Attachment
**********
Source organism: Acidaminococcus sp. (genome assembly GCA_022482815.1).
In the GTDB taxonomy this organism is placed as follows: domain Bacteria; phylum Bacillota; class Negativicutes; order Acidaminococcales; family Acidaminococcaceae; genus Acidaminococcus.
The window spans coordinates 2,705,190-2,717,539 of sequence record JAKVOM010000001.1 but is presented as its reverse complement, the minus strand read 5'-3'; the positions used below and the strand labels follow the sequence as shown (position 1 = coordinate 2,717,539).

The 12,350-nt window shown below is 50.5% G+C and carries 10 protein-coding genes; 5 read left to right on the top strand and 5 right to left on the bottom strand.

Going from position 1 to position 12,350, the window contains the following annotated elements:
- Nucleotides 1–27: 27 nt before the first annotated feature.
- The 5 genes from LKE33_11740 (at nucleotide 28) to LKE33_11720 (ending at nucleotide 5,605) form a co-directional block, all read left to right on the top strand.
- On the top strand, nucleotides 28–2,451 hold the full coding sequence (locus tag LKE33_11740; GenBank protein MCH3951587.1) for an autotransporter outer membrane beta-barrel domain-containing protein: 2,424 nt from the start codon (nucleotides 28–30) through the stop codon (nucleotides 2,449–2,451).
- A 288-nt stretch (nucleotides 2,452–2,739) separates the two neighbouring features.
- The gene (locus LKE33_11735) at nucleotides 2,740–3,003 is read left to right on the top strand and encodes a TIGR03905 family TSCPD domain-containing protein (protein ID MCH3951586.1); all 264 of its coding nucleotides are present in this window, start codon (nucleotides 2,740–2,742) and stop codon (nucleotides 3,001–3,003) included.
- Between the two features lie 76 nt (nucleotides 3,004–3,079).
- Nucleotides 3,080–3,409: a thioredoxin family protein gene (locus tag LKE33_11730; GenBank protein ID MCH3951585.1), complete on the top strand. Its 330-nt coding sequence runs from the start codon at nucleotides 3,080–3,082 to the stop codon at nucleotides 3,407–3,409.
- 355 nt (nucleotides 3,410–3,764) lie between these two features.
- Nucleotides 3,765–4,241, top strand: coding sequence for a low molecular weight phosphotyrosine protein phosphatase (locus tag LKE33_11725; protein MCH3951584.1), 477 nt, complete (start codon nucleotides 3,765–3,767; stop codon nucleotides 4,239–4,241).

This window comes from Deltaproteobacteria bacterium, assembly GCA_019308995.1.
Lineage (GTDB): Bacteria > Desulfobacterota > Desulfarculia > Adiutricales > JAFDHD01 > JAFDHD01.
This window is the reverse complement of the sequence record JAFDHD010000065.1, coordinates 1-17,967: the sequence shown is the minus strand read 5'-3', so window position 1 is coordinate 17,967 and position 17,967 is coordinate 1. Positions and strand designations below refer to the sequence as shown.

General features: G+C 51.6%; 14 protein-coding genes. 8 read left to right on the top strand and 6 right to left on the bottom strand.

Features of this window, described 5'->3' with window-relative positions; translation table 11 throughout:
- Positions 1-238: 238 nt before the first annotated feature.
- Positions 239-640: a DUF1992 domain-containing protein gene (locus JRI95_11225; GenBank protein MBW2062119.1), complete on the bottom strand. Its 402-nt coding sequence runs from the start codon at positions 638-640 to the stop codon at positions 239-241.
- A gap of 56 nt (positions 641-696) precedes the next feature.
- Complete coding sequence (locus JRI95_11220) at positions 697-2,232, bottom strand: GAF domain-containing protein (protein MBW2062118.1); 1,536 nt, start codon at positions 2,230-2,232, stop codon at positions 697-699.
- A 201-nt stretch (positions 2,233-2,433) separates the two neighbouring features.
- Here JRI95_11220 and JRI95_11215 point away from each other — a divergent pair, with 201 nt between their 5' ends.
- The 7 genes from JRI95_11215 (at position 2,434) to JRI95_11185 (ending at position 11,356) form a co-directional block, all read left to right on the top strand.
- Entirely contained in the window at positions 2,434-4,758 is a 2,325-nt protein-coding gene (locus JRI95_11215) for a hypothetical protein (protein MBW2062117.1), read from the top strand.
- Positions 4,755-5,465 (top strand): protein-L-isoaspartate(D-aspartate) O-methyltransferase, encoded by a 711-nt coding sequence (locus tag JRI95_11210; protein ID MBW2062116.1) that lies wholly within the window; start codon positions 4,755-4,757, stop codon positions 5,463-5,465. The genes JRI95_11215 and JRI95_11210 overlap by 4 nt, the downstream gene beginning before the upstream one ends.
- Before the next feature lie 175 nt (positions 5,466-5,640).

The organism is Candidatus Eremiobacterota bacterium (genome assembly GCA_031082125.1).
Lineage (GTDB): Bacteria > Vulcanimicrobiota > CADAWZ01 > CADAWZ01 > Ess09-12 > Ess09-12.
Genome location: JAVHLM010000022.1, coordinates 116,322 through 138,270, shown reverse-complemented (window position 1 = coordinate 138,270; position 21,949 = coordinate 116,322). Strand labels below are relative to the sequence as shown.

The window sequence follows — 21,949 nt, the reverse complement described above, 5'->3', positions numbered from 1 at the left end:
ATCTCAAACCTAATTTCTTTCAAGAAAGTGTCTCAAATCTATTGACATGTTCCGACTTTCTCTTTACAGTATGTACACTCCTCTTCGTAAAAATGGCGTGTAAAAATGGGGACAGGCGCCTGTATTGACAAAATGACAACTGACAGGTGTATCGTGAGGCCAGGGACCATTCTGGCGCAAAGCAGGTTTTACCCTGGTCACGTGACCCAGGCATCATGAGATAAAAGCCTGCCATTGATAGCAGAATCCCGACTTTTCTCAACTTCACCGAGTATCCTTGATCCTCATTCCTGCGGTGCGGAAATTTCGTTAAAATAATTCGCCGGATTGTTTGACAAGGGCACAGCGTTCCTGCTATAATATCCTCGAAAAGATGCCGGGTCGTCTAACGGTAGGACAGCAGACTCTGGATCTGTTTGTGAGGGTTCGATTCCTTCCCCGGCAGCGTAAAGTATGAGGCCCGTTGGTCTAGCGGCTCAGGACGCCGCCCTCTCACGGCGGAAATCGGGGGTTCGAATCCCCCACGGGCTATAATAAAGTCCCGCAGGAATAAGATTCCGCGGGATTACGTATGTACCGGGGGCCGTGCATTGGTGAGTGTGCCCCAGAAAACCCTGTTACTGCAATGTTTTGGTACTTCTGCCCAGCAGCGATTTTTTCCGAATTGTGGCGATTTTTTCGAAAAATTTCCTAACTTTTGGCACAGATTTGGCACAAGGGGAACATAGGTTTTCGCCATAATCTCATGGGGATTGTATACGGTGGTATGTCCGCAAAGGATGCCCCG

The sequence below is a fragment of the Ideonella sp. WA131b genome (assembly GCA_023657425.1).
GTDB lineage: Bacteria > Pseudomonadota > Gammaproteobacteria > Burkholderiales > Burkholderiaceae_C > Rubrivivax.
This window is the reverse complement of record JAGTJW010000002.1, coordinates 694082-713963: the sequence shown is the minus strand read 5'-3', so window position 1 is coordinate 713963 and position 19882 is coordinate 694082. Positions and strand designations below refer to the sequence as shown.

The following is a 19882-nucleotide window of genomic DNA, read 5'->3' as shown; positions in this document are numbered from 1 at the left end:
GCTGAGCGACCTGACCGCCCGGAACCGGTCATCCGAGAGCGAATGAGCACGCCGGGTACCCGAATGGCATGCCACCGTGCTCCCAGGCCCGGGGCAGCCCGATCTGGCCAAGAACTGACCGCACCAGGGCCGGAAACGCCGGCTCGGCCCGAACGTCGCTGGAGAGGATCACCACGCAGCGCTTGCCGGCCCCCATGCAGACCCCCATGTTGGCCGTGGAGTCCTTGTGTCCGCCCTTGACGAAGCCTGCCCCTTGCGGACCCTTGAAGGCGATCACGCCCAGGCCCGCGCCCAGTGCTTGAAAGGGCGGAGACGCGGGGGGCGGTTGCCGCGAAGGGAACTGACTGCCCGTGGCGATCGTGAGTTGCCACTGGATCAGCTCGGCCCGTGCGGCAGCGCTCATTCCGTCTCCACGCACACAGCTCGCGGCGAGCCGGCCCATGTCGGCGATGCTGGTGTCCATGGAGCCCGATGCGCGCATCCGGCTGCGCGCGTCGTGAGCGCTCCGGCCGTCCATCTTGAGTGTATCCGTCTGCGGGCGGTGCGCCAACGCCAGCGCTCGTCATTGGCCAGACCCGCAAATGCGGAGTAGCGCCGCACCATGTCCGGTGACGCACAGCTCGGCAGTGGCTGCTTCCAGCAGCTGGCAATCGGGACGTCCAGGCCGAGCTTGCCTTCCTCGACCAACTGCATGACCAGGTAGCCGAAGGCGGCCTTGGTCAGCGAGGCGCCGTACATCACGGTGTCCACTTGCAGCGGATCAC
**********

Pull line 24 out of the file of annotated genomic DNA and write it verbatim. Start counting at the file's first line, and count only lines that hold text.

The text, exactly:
- A 201-nt stretch (positions 2,233-2,433) separates the two neighbouring features.